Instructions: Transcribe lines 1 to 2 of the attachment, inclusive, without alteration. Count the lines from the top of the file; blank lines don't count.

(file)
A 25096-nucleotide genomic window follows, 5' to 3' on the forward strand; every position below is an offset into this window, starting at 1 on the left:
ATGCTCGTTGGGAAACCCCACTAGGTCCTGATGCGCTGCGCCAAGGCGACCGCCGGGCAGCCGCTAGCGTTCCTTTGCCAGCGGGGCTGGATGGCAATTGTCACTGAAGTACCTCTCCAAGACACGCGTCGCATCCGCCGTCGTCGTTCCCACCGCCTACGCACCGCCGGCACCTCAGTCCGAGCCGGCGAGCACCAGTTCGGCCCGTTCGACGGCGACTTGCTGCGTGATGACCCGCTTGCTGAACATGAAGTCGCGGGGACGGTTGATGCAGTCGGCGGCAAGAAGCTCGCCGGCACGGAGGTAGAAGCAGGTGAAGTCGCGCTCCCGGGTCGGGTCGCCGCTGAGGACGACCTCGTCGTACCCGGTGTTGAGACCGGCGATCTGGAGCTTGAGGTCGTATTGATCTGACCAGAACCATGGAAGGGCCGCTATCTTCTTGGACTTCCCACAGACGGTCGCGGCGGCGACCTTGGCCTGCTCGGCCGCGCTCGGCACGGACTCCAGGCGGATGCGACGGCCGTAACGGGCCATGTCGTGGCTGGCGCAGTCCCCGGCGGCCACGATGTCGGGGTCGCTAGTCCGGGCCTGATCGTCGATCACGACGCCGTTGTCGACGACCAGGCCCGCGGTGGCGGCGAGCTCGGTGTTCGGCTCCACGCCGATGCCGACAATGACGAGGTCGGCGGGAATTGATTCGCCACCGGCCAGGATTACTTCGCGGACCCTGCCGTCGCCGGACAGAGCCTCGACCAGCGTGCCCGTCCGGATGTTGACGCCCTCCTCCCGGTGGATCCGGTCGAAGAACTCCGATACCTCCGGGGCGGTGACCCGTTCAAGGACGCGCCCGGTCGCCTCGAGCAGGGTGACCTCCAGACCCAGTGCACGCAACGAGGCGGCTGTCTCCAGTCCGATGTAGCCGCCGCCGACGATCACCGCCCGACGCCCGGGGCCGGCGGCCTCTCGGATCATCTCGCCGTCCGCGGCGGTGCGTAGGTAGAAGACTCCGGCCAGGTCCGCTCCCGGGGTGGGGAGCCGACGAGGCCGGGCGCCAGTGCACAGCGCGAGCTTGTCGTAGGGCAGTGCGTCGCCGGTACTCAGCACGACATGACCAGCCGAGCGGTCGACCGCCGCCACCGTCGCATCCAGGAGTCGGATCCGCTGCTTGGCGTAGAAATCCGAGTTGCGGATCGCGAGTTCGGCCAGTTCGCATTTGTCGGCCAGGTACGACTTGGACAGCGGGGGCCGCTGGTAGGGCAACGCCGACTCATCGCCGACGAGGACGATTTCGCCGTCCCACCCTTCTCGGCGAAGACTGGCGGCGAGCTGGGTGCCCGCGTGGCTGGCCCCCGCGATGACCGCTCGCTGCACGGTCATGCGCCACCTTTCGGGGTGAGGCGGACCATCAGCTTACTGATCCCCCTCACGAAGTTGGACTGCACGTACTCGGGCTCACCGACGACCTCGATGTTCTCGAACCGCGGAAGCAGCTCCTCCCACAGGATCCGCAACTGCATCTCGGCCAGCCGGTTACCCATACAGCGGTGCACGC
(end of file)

A 25096-nucleotide genomic window follows, 5' to 3' on the forward strand; every position below is an offset into this window, starting at 1 on the left:
ATGCTCGTTGGGAAACCCCACTAGGTCCTGATGCGCTGCGCCAAGGCGACCGCCGGGCAGCCGCTAGCGTTCCTTTGCCAGCGGGGCTGGATGGCAATTGTCACTGAAGTACCTCTCCAAGACACGCGTCGCATCCGCCGTCGTCGTTCCCACCGCCTACGCACCGCCGGCACCTCAGTCCGAGCCGGCGAGCACCAGTTCGGCCCGTTCGACGGCGACTTGCTGCGTGATGACCCGCTTGCTGAACATGAAGTCGCGGGGACGGTTGATGCAGTCGGCGGCAAGAAGCTCGCCGGCACGGAGGTAGAAGCAGGTGAAGTCGCGCTCCCGGGTCGGGTCGCCGCTGAGGACGACCTCGTCGTACCCGGTGTTGAGACCGGCGATCTGGAGCTTGAGGTCGTATTGATCTGACCAGAACCATGGAAGGGCCGCTATCTTCTTGGACTTCCCACAGACGGTCGCGGCGGCGACCTTGGCCTGCTCGGCCGCGCTCGGCACGGACTCCAGGCGGATGCGACGGCCGTAACGGGCCATGTCGTGGCTGGCGCAGTCCCCGGCGGCCACGATGTCGGGGTCGCTAGTCCGGGCCTGATCGTCGATCACGACGCCGTTGTCGACGACCAGGCCCGCGGTGGCGGCGAGCTCGGTGTTCGGCTCCACGCCGATGCCGACAATGACGAGGTCGGCGGGAATTGATTCGCCACCGGCCAGGATTACTTCGCGGACCCTGCCGTCGCCGGACAGAGCCTCGACCAGCGTGCCCGTCCGGATGTTGACGCCCTCCTCCCGGTGGATCCGGTCGAAGAACTCCGATACCTCCGGGGCGGTGACCCGTTCAAGGACGCGCCCGGTCGCCTCGAGCAGGGTGACCTCCAGACCCAGTGCACGCAACGAGGCGGCTGTCTCCAGTCCGATGTAGCCGCCGCCGACGATCACCGCCCGACGCCCGGGGCCGGCGGCCTCTCGGATCATCTCGCCGTCCGCGGCGGTGCGTAGGTAGAAGACTCCGGCCAGGTCCGCTCCCGGGGTGGGGAGCCGACGAGGCCGGGCGCCAGTGCACAGCGCGAGCTTGTCGTAGGGCAGTGCGTCGCCGGTACTCAGCACGACATGACCAGCCGAGCGGTCGACCGCCGCCACCGTCGCATCCAGGAGTCGGATCCGCTGCTTGGCGTAGAAATCCGAGTTGCGGATCGCGAGTTCGGCCAGTTCGCATTTGTCGGCCAGGTACGACTTGGACAGCGGGGGCCGCTGGTAGGGCAACGCCGACTCATCGCCGACGAGGACGATTTCGCCGTCCCACCCTTCTCGGCGAAGACTGGCGGCGAGCTGGGTGCCCGCGTGGCTGGCCCCCGCGATGACCGCTCGCTGCACGGTCATGCGCCACCTTTCGGGGTGAGGCGGACCATCAGCTTACTGATCCCCCTCACGAAGTTGGACTGCACGTACTCGGGCTCACCGACGACCTCGATGTTCTCGAACCGCGGAAGCAGCTCCTCCCACAGGATCCGCAACTGCATCTCGGCCAGCCGGTTACCCATACAGCGGTGCACGC